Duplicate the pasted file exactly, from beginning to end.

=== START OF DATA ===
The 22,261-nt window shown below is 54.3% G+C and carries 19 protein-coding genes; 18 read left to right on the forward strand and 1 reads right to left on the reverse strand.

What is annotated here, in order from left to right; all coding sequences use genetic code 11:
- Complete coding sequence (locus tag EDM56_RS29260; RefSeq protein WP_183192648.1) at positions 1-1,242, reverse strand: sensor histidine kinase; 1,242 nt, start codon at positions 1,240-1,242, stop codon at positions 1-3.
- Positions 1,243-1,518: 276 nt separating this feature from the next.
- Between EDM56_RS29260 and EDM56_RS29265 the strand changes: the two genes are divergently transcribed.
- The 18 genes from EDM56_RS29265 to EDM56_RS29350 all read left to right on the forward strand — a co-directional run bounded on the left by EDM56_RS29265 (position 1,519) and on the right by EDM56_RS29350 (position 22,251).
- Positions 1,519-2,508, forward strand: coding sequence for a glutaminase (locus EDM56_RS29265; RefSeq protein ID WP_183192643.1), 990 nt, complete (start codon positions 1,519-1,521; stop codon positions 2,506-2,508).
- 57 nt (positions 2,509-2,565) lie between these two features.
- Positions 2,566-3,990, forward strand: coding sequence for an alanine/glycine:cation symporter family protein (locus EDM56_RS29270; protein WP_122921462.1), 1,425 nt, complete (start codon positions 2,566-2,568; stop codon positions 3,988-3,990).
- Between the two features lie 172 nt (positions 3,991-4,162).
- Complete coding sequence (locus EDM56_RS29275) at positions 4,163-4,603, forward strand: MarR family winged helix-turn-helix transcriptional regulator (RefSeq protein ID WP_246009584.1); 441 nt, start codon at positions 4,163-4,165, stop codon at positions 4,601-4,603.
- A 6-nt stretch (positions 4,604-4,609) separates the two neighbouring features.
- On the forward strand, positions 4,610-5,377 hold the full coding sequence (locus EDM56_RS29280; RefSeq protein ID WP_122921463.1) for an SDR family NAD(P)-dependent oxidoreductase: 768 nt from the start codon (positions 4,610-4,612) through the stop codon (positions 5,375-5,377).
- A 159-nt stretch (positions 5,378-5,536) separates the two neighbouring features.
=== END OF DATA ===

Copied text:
The 22,261-nt window shown below is 54.3% G+C and carries 19 protein-coding genes; 18 read left to right on the forward strand and 1 reads right to left on the reverse strand.

What is annotated here, in order from left to right; all coding sequences use genetic code 11:
- Complete coding sequence (locus tag EDM56_RS29260; RefSeq protein WP_183192648.1) at positions 1-1,242, reverse strand: sensor histidine kinase; 1,242 nt, start codon at positions 1,240-1,242, stop codon at positions 1-3.
- Positions 1,243-1,518: 276 nt separating this feature from the next.
- Between EDM56_RS29260 and EDM56_RS29265 the strand changes: the two genes are divergently transcribed.
- The 18 genes from EDM56_RS29265 to EDM56_RS29350 all read left to right on the forward strand — a co-directional run bounded on the left by EDM56_RS29265 (position 1,519) and on the right by EDM56_RS29350 (position 22,251).
- Positions 1,519-2,508, forward strand: coding sequence for a glutaminase (locus EDM56_RS29265; RefSeq protein ID WP_183192643.1), 990 nt, complete (start codon positions 1,519-1,521; stop codon positions 2,506-2,508).
- 57 nt (positions 2,509-2,565) lie between these two features.
- Positions 2,566-3,990, forward strand: coding sequence for an alanine/glycine:cation symporter family protein (locus EDM56_RS29270; protein WP_122921462.1), 1,425 nt, complete (start codon positions 2,566-2,568; stop codon positions 3,988-3,990).
- Between the two features lie 172 nt (positions 3,991-4,162).
- Complete coding sequence (locus EDM56_RS29275) at positions 4,163-4,603, forward strand: MarR family winged helix-turn-helix transcriptional regulator (RefSeq protein ID WP_246009584.1); 441 nt, start codon at positions 4,163-4,165, stop codon at positions 4,601-4,603.
- A 6-nt stretch (positions 4,604-4,609) separates the two neighbouring features.
- On the forward strand, positions 4,610-5,377 hold the full coding sequence (locus EDM56_RS29280; RefSeq protein ID WP_122921463.1) for an SDR family NAD(P)-dependent oxidoreductase: 768 nt from the start codon (positions 4,610-4,612) through the stop codon (positions 5,375-5,377).
- A 159-nt stretch (positions 5,378-5,536) separates the two neighbouring features.